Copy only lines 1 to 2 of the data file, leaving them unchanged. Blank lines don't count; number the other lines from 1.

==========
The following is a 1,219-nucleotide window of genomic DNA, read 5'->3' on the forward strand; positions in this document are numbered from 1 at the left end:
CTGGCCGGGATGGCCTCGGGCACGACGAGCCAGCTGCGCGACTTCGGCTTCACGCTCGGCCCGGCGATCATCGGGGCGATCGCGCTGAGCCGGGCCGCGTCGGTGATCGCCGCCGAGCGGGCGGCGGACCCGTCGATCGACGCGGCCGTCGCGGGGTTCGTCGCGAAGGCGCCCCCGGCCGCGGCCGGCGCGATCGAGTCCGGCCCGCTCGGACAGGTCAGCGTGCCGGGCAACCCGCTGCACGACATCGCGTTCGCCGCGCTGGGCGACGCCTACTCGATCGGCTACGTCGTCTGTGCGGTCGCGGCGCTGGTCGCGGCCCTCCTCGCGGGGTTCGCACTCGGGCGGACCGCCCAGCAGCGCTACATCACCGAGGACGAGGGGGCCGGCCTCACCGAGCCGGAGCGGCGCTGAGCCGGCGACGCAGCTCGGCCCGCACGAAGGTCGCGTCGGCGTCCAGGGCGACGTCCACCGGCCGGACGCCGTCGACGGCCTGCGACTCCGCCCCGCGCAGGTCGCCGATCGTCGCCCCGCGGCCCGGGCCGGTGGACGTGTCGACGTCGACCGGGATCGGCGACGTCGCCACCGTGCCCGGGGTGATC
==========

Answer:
The following is a 1,219-nucleotide window of genomic DNA, read 5'->3' on the forward strand; positions in this document are numbered from 1 at the left end:
CTGGCCGGGATGGCCTCGGGCACGACGAGCCAGCTGCGCGACTTCGGCTTCACGCTCGGCCCGGCGATCATCGGGGCGATCGCGCTGAGCCGGGCCGCGTCGGTGATCGCCGCCGAGCGGGCGGCGGACCCGTCGATCGACGCGGCCGTCGCGGGGTTCGTCGCGAAGGCGCCCCCGGCCGCGGCCGGCGCGATCGAGTCCGGCCCGCTCGGACAGGTCAGCGTGCCGGGCAACCCGCTGCACGACATCGCGTTCGCCGCGCTGGGCGACGCCTACTCGATCGGCTACGTCGTCTGTGCGGTCGCGGCGCTGGTCGCGGCCCTCCTCGCGGGGTTCGCACTCGGGCGGACCGCCCAGCAGCGCTACATCACCGAGGACGAGGGGGCCGGCCTCACCGAGCCGGAGCGGCGCTGAGCCGGCGACGCAGCTCGGCCCGCACGAAGGTCGCGTCGGCGTCCAGGGCGACGTCCACCGGCCGGACGCCGTCGACGGCCTGCGACTCCGCCCCGCGCAGGTCGCCGATCGTCGCCCCGCGGCCCGGGCCGGTGGACGTGTCGACGTCGACCGGGATCGGCGACGTCGCCACCGTGCCCGGGGTGATC